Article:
To the Editor:—
We have read with great interest both the editorial of Dr. Lagasse1and the article of Li et al. ,2which were related to the epidemiology of anesthesia-related mortality in the United States. The study by Li et al. 2used the data from the National Vital Statistics System and the International Classification of Diseases codes (10th revision) to assess mortality related to anesthesia in the United States between 1999 and 2005. A similar study has been performed in France in 1999 and was correctly referenced by the authors.3The major advantage of such a methodology is the completeness of mortality data retrieved from the National Vital Statistics System. However, when trying to identify deaths related to anesthesia, and to describe the precise degree of imputation, some problems arise.
First, the coding system is not detailed enough to capture the precise mechanism(s) that led to death and to ascertain a causal relationship. To assess more precisely the pathophysiological mechanism(s) that led to death, and subsequently to clarify the relation to anesthesia in the sequence of events, an expert analysis remains necessary, which may even be better replaced by a peer discussion with the anesthesiologist in charge of the case and who reported the death.
Second, as Dr. Lagasse noticed in his Editorial, the 10th revision of International Classification of Diseases is curiously quite poor regarding anesthesia. Items are more numerous for anesthesia for pregnancy and labor than for anesthesia in general. They explore mainly the surgical time and are mostly limited to anesthetic medication side effects or overdose. What about aspiration occurring during an emergency procedure, for example? Also, what about hemorrhage and/or delayed blood transfusion? This could be one of the limitations of this method, as the authors have noticed themselves in the discussion section of the article. Maybe the use of specific keywords related to anesthesia practice, in addition of the selection of International Classification of Diseases codes as described, could enhance the sensibility of the filter. However, even adding these suggestions might not be powerful enough to capture all cases. In the experience of the Mortality Research Group of the French Society of Anesthesia and Intensive Care,3we have experienced that in some cases death certificates did not mention any specific International Classification of Diseases code or any previously determined specific keyword. The patients' files could be included in the survey only because researchers had chosen to select also death certificates in which a surgical (or invasive) procedure was mentioned.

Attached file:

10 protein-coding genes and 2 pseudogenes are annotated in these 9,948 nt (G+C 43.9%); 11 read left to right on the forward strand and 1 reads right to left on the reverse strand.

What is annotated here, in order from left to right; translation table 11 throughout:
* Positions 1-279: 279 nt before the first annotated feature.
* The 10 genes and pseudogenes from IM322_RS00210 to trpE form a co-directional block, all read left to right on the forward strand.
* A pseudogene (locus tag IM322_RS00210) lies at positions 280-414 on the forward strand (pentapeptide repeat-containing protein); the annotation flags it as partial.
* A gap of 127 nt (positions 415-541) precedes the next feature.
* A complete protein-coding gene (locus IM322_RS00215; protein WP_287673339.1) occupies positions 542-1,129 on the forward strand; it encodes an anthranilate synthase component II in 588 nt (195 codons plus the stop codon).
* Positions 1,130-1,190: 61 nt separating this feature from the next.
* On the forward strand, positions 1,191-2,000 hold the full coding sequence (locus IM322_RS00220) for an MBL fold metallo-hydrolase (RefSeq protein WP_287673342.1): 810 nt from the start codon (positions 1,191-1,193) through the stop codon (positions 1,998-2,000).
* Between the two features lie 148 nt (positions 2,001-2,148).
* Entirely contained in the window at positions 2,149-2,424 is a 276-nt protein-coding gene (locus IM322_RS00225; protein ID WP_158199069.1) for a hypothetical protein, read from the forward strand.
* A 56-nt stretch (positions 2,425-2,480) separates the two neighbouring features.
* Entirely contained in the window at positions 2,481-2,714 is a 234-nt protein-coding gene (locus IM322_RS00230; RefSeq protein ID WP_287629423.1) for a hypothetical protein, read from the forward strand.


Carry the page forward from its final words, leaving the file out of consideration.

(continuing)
Third, although one could manipulate in many ways the method to select death certificates to detect all cases that have a relation to anesthesia, is it the real problem? The specificity of the filter will never reach 100 percent. We only assess the visible part of the iceberg. Maybe it would be more efficient to monitor the same indicator along time as the trend is likely a valuable marker, even if absolute data are very approximate. It could thus be very interesting to choose an indicator both strongly related to anesthesia and reproducible to assess over time the trend of anesthesia-related mortality through a national mortality database, rather than simply obtain punctual data through a great nationwide survey.
*Military Teaching Hospital, Clamart, France. email@example.com